US State Department issues Thailand travel alert


By now, you’ve probably heard about the anti-government protests in Thailand which have closed Bangkok’s airports. Yesterday the US State Department issued a Travel Alert for US citizens traveling or residing in Thailand, asking every citizen there to register with the State Department, or contact the US Embassy in Bangkok directly.

The US State Department issues Travel Alerts to disseminate information about short-term conditions within a particular country that pose “imminent risks” to the security of U.S. citizens.

The situation in Thailand doesn’t look like it will be resolved soon. Both sides seem to be digging in. Pro-government and anti-government protesters have clashed and there have been reports of gunfire between them. Early Wednesday, there were explosions at two Bangkok airports which wounded four people and triggered the closure of the airports.

The People’s Alliance for Democracy (PAD), which is leading the protests, is occupying the airports and has threatened to not leave until the Prime Minister resigns.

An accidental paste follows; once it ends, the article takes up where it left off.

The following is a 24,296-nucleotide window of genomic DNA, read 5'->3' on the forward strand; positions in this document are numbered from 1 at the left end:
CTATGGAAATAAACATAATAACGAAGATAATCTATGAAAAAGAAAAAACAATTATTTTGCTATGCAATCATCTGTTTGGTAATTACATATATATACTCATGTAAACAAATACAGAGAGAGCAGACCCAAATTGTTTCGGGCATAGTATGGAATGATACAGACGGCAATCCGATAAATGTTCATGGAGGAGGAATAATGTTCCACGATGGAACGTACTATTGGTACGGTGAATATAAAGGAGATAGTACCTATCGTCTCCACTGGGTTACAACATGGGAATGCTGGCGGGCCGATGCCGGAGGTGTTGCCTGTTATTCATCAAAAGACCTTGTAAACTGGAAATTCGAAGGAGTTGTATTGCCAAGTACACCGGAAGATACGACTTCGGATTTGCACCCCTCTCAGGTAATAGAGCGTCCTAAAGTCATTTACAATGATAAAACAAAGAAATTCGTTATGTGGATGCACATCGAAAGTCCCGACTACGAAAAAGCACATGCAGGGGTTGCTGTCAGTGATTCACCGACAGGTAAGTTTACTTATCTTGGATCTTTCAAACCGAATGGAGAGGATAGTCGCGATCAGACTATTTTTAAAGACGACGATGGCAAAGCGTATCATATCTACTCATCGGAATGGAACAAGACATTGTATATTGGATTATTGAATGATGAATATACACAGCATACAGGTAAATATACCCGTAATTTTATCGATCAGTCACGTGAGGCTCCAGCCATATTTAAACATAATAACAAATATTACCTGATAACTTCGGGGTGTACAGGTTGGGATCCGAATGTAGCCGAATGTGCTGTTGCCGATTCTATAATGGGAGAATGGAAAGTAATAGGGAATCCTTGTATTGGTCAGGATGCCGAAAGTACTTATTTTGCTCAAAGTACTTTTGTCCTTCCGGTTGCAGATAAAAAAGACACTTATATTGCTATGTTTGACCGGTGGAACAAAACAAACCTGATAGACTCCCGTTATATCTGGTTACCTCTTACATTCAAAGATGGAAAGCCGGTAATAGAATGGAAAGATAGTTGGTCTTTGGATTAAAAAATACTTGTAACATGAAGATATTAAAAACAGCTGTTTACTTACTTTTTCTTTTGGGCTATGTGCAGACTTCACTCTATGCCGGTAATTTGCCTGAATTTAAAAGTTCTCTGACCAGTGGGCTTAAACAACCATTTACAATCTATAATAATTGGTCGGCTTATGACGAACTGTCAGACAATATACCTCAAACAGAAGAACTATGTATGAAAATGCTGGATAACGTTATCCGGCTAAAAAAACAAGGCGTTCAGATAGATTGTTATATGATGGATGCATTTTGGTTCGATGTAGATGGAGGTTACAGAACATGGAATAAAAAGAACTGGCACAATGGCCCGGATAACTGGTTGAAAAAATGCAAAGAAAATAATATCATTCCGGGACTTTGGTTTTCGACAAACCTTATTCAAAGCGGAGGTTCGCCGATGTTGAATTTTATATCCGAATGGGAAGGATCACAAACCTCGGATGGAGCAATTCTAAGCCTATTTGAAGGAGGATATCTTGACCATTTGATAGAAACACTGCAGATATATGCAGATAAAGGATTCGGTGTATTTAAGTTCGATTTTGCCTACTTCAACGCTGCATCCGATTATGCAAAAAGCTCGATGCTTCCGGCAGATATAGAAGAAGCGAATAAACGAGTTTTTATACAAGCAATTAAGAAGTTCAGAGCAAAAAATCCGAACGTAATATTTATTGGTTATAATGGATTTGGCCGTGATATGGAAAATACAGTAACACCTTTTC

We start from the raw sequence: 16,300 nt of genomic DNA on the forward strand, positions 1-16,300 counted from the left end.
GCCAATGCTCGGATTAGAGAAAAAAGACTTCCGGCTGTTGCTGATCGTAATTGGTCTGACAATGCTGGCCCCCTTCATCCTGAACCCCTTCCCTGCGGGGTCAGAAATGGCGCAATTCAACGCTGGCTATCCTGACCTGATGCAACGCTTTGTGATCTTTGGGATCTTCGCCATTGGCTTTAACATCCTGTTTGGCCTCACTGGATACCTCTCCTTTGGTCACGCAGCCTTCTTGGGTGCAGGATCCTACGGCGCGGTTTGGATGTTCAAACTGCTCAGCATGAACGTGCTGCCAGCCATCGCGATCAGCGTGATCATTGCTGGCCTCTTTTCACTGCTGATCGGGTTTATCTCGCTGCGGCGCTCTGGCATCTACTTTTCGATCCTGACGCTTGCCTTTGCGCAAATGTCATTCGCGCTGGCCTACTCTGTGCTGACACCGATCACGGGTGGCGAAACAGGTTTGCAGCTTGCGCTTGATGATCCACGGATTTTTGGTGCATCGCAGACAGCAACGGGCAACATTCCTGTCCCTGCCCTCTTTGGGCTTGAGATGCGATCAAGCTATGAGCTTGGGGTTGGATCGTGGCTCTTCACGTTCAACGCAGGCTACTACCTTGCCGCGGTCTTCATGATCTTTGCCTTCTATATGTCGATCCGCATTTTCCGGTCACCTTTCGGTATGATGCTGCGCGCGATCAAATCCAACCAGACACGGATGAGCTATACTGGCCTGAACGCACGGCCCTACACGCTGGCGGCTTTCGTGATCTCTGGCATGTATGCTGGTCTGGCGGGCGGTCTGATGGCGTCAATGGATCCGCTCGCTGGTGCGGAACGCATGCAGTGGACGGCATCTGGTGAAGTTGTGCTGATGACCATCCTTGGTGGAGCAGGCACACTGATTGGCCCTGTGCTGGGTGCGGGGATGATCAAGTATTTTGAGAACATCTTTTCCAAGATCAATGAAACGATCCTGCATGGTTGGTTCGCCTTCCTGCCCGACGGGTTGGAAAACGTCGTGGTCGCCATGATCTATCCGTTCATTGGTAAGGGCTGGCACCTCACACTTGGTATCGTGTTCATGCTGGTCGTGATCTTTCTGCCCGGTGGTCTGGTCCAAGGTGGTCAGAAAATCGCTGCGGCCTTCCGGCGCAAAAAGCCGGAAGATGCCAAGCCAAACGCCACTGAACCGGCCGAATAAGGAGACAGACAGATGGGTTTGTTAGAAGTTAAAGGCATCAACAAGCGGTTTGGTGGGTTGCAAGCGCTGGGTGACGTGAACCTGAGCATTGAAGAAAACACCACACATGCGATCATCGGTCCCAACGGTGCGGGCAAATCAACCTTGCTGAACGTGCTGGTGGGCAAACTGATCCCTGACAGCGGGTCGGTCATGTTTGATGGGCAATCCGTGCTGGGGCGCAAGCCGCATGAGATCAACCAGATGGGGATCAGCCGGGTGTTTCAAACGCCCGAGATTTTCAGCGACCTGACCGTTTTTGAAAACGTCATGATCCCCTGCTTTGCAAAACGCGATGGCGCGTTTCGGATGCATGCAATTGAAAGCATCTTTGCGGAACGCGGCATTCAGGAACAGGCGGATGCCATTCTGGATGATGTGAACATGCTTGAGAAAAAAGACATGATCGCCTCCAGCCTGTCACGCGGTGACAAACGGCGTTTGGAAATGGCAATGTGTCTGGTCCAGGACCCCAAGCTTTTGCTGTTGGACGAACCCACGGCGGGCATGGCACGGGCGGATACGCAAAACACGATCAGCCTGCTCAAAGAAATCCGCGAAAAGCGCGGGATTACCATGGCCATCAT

Thousands of travelers are stranded at the airports. The U.S. Embassy in Bangkok advises Americans to “stay away from the airports given the potential for violence and civil disobedience.”

When the US State Department issues a call for US citizens to register with the Department and/or the local Embassy, citizens need to take that very seriously, as it means the State Department is taking the situation seriously, and believes it might become grave. When such situations occur, they immediately begin to plan and make all preparations to protect US citizens, including creation of an evacuation plan.

Only by registering will the local Embassy and the State Department know a citizen is in the country, and therefore be able to assist that citizen.

When trouble, such as public unrest or disorder, occurs in a foreign country in which your are visiting or residing, it is always a good policy to contact the Embassy there to find out what’s going on, and if you have Internet access check the State Department’s Travel Alerts.